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    As Kevin indicates, you can resize .270 brass for your .25-06 but you'll need to trim it a bit since it will be too long. The same may be true with .30-06 brass since when you reduce the diameter of the neck the brass has to go somewhere, so the case gets a little longer. Trimming and chamfering after resizing is pretty routine, anyway.

    By the same token, when using .30-06 brass for the longer .270 Win and .280 Rem the action of reducing the neck diameter makes the case a little longer which is a better match for these two slightly longer cases. The shoulder of the .270 is in the same place as the '06, so it requires little attention. The shoulder of the .280 is further forward, so '06 cases are run into the die just far enough to allow them to chamber and headspace on a "false shoulder" created when the .30 cal neck is reduced to .28 cal.

    Lots of folks refuse to use brass which isn't marked on the headstamp with the correct size. This has never bothered me since I've never depended on the headstamp to identify ammunition -- it tells you nothing about the bullet weight, powder charge, etc. All it tells you is what cartridge it was intended for when it was originally manufactured.
     
  9. Old Hippie

    Old Hippie Formerly known as bloorooster

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    I’ll check it out, Like I said, I’ve always used unprimed or once fired brass specific to caliber. I do have a surplus of brass in calibers I no longer shoot.
    Trimming is not a problem, like you said, I trim and chamfer everything anyways. I need to try it just to understand that aspect of resizing and the physics that take place when forming brass from one caliber to another without distortion or damage.

    Thanks again guys

    Hippie
     
  10. stonecreek

    stonecreek SCC Secretary Forum Owner SCC Board Member

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    Hippie: A couple of things about reforming brass cases.

    New or once-fired cases usually work just fine. But if you have cases which have been fired and reloaded multiple times then they should be annealed before reforming since the necks will be work hardened to some degree and may split if squeezed to another caliber.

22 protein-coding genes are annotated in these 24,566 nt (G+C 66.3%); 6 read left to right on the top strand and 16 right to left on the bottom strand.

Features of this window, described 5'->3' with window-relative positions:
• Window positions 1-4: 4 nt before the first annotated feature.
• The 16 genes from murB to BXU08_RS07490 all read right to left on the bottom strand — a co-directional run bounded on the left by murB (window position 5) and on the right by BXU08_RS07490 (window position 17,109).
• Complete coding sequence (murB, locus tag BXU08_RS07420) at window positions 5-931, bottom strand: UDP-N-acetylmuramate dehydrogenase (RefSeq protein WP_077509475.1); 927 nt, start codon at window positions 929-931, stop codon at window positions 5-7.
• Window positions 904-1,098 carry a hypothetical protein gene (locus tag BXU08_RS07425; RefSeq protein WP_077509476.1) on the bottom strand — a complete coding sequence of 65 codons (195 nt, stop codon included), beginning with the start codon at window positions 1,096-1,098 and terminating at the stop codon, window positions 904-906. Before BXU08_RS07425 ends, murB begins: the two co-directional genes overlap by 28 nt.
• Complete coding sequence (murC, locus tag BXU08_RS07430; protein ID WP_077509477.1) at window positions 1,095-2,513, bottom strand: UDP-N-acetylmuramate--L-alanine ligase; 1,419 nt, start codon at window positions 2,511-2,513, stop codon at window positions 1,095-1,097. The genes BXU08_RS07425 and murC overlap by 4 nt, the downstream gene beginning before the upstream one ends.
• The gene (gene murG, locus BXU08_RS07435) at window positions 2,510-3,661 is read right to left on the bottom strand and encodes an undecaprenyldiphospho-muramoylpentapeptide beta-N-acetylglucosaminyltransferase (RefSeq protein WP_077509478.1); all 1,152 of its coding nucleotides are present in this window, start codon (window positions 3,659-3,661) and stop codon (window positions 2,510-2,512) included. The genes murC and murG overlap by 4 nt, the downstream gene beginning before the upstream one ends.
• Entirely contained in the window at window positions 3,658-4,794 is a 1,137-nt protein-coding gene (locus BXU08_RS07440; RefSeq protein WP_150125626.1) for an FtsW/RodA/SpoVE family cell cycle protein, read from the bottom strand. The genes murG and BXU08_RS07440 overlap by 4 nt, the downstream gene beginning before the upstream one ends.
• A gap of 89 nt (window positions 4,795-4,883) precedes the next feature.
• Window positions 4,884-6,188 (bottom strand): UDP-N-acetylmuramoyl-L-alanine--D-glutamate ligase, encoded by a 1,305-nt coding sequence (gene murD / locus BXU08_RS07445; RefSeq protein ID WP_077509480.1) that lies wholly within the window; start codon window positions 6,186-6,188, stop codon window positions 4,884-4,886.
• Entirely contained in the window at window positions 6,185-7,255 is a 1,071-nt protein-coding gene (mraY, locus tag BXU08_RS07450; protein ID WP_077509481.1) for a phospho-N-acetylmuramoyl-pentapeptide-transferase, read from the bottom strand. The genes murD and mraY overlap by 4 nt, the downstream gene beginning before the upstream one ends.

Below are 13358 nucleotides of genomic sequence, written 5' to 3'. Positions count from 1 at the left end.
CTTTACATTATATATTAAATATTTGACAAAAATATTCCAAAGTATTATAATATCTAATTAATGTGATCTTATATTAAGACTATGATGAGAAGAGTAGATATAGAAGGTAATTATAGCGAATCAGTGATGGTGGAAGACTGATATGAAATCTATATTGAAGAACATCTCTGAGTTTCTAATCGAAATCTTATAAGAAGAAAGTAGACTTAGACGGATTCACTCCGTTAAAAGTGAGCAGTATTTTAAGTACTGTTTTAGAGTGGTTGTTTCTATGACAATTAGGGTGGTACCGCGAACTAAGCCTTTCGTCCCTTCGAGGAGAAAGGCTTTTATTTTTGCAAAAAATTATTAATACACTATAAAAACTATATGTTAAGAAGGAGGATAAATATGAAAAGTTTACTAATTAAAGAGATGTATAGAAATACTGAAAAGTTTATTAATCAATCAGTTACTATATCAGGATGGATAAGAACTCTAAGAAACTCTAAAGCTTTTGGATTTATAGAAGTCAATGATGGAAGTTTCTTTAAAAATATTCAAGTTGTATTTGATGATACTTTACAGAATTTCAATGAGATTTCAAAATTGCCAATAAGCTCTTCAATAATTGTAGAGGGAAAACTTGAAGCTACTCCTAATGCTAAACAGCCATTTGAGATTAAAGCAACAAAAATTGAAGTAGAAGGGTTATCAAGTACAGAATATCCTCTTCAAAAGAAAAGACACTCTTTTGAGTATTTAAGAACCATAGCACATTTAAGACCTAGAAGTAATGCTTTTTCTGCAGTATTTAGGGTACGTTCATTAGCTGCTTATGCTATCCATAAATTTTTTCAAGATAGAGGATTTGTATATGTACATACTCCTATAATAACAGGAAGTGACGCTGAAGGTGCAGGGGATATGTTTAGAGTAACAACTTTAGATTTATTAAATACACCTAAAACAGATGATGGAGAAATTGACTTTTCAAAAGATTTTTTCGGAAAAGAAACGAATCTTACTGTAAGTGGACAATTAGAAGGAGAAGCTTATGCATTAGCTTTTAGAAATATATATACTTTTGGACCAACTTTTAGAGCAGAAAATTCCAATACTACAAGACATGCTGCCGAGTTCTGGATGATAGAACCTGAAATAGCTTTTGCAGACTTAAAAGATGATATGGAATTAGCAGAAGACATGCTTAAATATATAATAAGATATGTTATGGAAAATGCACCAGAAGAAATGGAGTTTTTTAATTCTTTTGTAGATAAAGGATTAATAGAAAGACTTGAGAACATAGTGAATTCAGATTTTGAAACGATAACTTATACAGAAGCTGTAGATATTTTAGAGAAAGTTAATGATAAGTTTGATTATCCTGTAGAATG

Normal full length dies usually work fine for simple neck-downs where the shoulder of the case isn't being moved, or moved only minimally. You can buy expensive "case forming die sets" from various manufacturers, but I've never found the need of them.

    Cases should be properly lubricated, but don't over-lube or you'll get creases and dents in the shoulders. Small dents aren't the end of the world since they'll iron out on the first firing of the reloaded round.

    I've used .30-06 cases for .25-06, .280, .270, and 8x57. Years ago when I owned a .257 Roberts I would take them all the way down to that caliber. Betcha didn't know that you can even use .30-06 cases to make shotshells for the .45 ACP. I've used plenty of .308 cases for .243. Have made .222 from .223, as well as .300 Blackout from .223. Another SCC member taught me to make 7x33 Sako from .350 Legend, and they work like a charm. I once owned a Ruger 77 in 6.5 Remington Magnum (should never have sold such a rare bird, of course); I made cases for it from .264 brass and killed a coyote and a whitetail with it before sending it down the road for a lot less money than I should have. Perhaps one of the most challenging conversions is .357 Magnum to .256 Winchester -- requires both a proper annealing and some good luck to go with it, but can be done (this is probably one of those instances in which a set of intermediate forming dies would be helpful.)

    Sometimes you don't reform, but simply fire the right round in a different chamber to make fresh brass. I've done this with .22 Hornet in a K-Hornet and .300 H&H in a .300 WBY. In a pinch, you can even seat the bullets out to engage the lands (a false type of headspacing) and make extremely short-necked .222 Magnum brass from .223. I wouldn't recommend this as a steady practice, but it would let you shoot a .222 Magnum for which you could obtain no other brass or ammunition.

    Well, this is straying from the subject, but illustrates that there can be a lot of adaptations made with cartridge brass when the need arises.